Meet the Candidates: Lori Hamann, South Bend Common Council At-Large
Friends and neighbors, South Bend is at a critical crossroads. That is why your participation in the May 5th primary is so important. Simply put, we cannot pull out the same old, tattered playbook and hope for different results. We cannot withstand four more years of chaos and confusion on our City Council. We desperately need new ideas, new solutions and new leaders – new leaders who stand up for us.
I believe my campaign offers the fresh ideas and leadership that will help South Bend become a progressive, thriving and economically vibrant city in which all can prosper. To that end, we need to create jobs that provide a livable wage. We need to work on fostering not only safe neighborhoods but a walk-able, accessible community. Finally and most importantly, we need to courageously and forthrightly address the division in our community – a division that threatens to undermine whatever progress we hope to achieve in the near and long term future.
A major concern here in South Bend is the creation of a job-ready workforce. As an Economics teacher, I understand that this must be a collaborative effort: a partnership with Adult Education Programs, Union Apprentice Programs, and employer internships. We need jobs that pay a living wage so families can afford, at minimum, the basic necessities. Without this, we can never hope to get a handle on neighborhood safety issues. Poverty and despair lead to crime. Lifting people up will move us, as a community, in the right direction.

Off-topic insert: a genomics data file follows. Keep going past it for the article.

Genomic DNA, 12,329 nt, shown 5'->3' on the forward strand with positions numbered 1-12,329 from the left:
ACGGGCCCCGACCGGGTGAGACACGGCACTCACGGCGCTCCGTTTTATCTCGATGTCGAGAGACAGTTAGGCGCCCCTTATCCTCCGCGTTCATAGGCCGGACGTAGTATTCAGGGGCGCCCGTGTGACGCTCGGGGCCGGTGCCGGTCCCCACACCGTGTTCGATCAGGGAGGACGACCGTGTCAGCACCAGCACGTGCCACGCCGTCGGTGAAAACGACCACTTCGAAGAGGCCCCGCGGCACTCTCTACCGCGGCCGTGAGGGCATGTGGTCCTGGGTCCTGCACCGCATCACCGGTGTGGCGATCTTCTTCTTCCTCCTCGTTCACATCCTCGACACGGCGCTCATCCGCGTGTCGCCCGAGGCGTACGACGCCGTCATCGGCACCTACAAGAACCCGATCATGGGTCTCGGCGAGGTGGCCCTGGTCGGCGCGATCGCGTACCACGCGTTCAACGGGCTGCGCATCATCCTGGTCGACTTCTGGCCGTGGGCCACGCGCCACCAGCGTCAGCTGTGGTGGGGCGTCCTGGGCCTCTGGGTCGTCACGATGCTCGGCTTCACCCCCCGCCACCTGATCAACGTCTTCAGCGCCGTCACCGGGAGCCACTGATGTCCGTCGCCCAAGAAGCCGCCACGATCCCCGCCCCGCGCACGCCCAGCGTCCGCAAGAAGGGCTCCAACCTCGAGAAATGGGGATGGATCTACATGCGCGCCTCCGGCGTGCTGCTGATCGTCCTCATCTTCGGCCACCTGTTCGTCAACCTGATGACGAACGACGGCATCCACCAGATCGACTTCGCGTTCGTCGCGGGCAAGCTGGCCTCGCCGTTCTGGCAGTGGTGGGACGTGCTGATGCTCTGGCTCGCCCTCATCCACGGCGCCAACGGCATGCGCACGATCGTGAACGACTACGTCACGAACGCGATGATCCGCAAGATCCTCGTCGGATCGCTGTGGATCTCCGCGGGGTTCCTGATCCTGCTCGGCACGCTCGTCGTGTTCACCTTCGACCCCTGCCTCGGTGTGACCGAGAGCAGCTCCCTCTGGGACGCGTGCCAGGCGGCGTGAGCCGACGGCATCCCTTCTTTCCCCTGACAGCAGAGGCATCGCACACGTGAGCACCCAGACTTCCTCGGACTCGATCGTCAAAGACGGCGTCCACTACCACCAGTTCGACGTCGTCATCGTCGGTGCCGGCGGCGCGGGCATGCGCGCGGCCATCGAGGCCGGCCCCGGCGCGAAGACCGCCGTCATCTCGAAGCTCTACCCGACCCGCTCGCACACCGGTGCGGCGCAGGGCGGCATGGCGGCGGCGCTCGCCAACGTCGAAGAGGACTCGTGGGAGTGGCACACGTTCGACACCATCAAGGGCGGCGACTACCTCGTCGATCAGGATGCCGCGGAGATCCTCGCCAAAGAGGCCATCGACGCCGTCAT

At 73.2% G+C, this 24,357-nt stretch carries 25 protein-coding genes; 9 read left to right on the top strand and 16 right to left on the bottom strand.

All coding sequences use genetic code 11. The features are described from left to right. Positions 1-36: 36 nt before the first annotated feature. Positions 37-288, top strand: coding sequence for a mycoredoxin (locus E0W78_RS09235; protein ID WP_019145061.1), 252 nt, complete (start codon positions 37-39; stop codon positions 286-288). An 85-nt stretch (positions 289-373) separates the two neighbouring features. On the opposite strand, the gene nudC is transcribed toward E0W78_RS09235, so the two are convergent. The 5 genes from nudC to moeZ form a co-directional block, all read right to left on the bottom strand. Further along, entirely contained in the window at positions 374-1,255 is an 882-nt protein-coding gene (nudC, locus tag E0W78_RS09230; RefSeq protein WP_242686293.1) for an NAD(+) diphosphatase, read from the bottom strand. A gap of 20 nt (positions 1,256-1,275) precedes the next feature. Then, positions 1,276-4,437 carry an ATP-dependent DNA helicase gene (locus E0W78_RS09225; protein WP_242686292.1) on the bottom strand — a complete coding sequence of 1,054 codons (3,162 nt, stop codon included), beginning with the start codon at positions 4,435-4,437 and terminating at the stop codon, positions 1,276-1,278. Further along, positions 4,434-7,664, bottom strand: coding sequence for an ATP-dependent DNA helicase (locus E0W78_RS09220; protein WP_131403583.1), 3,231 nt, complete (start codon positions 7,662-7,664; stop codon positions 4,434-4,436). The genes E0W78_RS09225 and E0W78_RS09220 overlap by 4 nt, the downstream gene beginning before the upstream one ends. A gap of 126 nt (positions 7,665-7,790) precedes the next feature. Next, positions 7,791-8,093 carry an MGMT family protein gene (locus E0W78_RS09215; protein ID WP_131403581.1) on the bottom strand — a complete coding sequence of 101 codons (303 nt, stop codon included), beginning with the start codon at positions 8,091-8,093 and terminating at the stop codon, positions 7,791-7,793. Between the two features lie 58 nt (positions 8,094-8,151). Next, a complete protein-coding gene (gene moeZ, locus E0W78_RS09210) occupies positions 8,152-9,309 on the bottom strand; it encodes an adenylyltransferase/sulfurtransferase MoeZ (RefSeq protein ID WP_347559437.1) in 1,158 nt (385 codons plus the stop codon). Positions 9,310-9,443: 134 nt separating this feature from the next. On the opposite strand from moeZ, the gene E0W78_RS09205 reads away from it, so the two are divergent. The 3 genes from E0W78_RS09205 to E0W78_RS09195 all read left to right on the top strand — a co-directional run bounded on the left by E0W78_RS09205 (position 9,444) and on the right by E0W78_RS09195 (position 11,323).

Next, creating a walk-able and accessible community will bring real benefits to South Bend residents, such as lower crime, fewer auto accidents and pedestrian injuries, and increased property values and investment. Statistics even show that a walk-able community leads to lower obesity levels. In South Bend, we can start by making a change in our current Curbs and Sidewalk Program to something more equitable to the many residents already living near or below the poverty line. Revitalized neighborhoods bring about increased pride in ownership, and this deters crime and prevents future blight.
Finally, it is imperative we address the lack of trust that exists between many of our residents in the African American community and elected officials. While we cannot go back and change the past, we can do something about the future. Thankfully, the administration is increasing diversity within the South Bend Police Department. But diversity alone is not enough. With all due respect to the men and women who literally put their lives on the line for us every day, we need to ask tough questions about the culture that exists in our current force. Only honesty and a willingness to change will allow us to heal and to rebuild trust.
I believe that my background in education and business make me uniquely qualified to tackle these challenges and turn them into opportunities. But most of all, I will not be afraid to ask the tough questions and propose the difficult solutions.
Meet the Candidates is a series introducing candidates in their own words. Articles are posted verbatim. South Bend Voice has offered to publish articles for all South Bend office seekers who are on the May 5th primary ballot.